Quite some time later, she came by and said I could wash off if I liked. That sounded like a nice thing to do, so she disconnected me from the tubing, and set me up in a little-used bathroom in another wing with warm wipes and toiletries. I also got one of the nice jumbo wrap-around gowns, which is much nicer than the ones that gap in the back. That sure was a pleasant change. When I wandered back to the ER, they had stripped the gurney I had been in (for what? 11 hours?), and she said they'd found me a room. Said room turned out to be a storage closet off the main corridor but it was still a little darker and quieter. They've finally rounded up one of the computerized IV pumps and get it hooked up. But it's extremely finicky, and keeps beeping over this or that parameter it doesn't like. The nurse is getting frustrated, and I suggest that they gave her the bitchiest pump in the entire hospital. She agrees. I also got a third dose of painkillers, yet a third kind (dilantin?). This stuff felt rather like demerol, but with lesser visual effects and it made me feel warm all over. I managed to get a few half-decent spells of sleep, except when they were taking histories next door (just a curtain away). Some people get loud when they're nervous or in pain. After several hours of this, I felt like I could start taking histories. I tried to get more sleep, but the bed was angled, and I don't easily sleep on my back. I eventually snagged a nurse and she flattened the gurney, and I got a little fitful sleep. They said they'd probably be able to get me a real bed soon. I asked if the culture had shown anything, and they explained that it would be 72 hours before there would be any results.
Sure enough, they had finally cleared out an ER exam room and put a bed in it for me. So I got a little sleep under better conditions. Then it was time for the next day's blood work. Happily, I recognized the fellow who came in in the half-light. One of the phlebotomists had told me about him last time I was in, he was generally regarded as the best there is. He seemed pleased I recognized him and knew his name, and did a superlative job. Maybe needle sticks were not a big deal, maybe I could finally be shut of this wretched phobia one day.
A couple of hours later, they found a semi-real room for me. It was in an odd little "short stay" corridor on the first floor, but I had walls on three sides, a curtain at the front, one of those fancy beds that adjusts itself to equalize pressure, a TV, all that stuff. fizzygeek came to visit, and brought along a bunch of light reading, as well as my electric razor (the hospital had supplied a blade razor, but I've never used one, and decided this was not the time to learn). At some point, another doctor (Dr. Gill) had dropped by, explained that he was as perplexed as everyone else, but had a theory that perhaps something from the bile duct was turning to gunk or sand in the gall bladder and clogging up the opening it shared with the pancreatic duct into the intestine. So he wanted to run an MRI to get a closer look. I had never had an MRI before, but was familiar with the concept and not worried about it (hey, the upshot of a phobia is that anything that doesn't involve it improves by comparison). So no food, no drink because it would complicate the MRI. Hours go by, and a whole bunch of nothing happens. I start to get uncomfortable again, so they give me a little dose of dilantin, which took the edge off enough that I wasn't flopping around trying to get comfortable all the time. Eventually poor fizzygeek has to run off to work. I reassure her that I'll be fine. At one point, a patient advocate wanders by to see if I have any issues. I don't want to be a complainer, but I'm curious as to the long unexplained MRI delay. She says she'll loop by radiology and see what the holdup is. 20 seconds after she leaves, an orderly arrives to take me to the MRI. She comes back a few seconds later and I thank her for the instantaneous service. She looks sheepish and admits she had nothing to do with it. I thanked her anyway.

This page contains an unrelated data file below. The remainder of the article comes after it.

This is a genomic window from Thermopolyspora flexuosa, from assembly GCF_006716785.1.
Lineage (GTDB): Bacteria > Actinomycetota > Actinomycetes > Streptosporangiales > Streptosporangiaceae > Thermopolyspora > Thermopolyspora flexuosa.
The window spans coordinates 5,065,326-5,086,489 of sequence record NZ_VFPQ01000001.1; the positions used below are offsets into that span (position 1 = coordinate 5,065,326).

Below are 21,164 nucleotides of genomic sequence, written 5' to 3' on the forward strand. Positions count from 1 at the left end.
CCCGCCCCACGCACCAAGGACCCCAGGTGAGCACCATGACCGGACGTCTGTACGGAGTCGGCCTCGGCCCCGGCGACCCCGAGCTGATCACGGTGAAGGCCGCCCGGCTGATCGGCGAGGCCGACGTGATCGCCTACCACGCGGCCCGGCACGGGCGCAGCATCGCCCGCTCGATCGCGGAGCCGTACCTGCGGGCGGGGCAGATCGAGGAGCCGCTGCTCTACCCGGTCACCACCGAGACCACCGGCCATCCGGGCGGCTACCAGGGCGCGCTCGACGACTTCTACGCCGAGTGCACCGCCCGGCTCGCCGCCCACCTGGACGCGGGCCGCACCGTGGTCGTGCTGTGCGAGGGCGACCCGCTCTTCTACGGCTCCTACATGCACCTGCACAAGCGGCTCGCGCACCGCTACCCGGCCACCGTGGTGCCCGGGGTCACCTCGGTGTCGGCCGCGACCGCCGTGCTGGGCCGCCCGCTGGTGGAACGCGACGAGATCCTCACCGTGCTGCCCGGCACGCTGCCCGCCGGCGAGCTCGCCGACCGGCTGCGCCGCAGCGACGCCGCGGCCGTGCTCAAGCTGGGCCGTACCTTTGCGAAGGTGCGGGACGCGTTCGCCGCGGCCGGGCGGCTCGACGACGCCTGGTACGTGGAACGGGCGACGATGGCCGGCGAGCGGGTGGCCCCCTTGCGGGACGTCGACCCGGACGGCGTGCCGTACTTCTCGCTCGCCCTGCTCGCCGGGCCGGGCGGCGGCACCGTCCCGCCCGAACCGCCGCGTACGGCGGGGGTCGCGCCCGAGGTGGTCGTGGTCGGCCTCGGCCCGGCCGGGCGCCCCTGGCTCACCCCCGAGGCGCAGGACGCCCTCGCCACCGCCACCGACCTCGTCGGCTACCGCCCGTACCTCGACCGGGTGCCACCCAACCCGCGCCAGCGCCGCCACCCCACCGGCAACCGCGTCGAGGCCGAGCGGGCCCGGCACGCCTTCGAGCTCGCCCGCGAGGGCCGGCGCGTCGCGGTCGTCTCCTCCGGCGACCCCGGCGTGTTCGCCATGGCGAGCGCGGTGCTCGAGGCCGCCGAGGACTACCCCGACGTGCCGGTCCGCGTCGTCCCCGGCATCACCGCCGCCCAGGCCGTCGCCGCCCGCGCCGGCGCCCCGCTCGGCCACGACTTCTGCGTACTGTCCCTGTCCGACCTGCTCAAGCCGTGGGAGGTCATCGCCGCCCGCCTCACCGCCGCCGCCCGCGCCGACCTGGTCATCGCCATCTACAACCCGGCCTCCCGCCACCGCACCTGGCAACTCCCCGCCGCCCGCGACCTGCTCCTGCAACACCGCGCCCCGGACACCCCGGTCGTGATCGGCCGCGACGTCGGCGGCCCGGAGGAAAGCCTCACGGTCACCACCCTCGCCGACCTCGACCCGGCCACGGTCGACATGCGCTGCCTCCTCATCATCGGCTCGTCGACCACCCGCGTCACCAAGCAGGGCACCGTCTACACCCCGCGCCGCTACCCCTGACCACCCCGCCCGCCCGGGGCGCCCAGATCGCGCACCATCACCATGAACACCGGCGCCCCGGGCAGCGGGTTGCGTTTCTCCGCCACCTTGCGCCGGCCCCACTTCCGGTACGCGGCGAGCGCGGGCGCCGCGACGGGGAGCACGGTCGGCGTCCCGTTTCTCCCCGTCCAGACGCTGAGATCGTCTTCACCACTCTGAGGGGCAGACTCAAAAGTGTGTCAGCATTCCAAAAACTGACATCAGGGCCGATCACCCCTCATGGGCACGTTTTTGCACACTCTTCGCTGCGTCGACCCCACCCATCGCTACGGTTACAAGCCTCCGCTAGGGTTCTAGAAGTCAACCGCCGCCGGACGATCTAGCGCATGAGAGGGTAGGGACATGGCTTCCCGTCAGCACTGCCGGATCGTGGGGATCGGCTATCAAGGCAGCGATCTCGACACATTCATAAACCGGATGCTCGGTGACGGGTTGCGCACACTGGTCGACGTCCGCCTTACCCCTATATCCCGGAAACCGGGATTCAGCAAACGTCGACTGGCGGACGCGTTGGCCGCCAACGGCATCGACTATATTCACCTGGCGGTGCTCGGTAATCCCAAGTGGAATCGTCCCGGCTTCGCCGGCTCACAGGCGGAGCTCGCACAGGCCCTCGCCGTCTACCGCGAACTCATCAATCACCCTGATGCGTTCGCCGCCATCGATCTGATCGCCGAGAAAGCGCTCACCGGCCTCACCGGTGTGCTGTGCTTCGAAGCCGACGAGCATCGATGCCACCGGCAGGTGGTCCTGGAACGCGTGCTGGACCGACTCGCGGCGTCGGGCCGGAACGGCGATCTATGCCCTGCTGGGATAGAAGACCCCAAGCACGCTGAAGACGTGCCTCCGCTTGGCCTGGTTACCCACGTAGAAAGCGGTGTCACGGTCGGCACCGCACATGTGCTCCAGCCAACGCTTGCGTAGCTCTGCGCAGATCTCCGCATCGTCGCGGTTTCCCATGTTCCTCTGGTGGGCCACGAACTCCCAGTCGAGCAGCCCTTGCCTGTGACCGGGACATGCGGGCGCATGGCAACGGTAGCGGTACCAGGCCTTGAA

I figured they'd have me change gowns for the MRI, as the one I'm wearing has metal snaps. They explain that it's not a problem, don't worry about it. My gold crown also is out of the strong field area and will be fine. It takes the guy quite some time trying to jockey me onto the table in the correct alignment. After I scoot down about a dozen times, my legs are sticking off the end almost to my knees. Finally another tech shows up and explains how to arrange patients of my length and proportions. Finally everything is in place, the strap the locating sensor to my chest, slide me into the giant donut, and put headphones on me. The headphones bring me two things. One is LOUD DISTORTED Christmas music, courtesy of some radio station that spends more time broadcasting EVEN MORE LOUD AND DISTORTED ADS than music. The other is the instructions, which are pretty repetitive. Unlike the cool recorded voice prompts from the CT machine (built by the same company), the operator tells you what to do. And he sounds annoyed. "Take your breath. Release it. Take another breath. Hold." Then the machine operates for a few seconds, and, in a truly annoyed tone, he announces, "Okay, BREATHE." Repeat several dozen times. The machine itself was interesting. Given the healthy voltage fields I could feel, I'm guessing this is not one of the superconducting magnet variety. The sound was the distinctive raspy buzz of sawtooth waveforms at various rates. Toward the end of the scan, when they were running a heavy duty cycle, I did start to feel somewhat warm. No surprise, as I suspect the machine was dissipating a huge amount of energy in its magnets. I remember thinking "this isn't as claustrophobic as I'd heard about, but nosebeepbear still probably wouldn't enjoy it." I was later to find out that she'd been having an MRI the same day. Then I went back to the wheelchair in the waiting room and watched them get the next person set up. Eventually, someone came to get me, but swapped patients with someone else halfway there, leaving me with someone who didn't know where I was headed. Luckily, I knew which room I was in.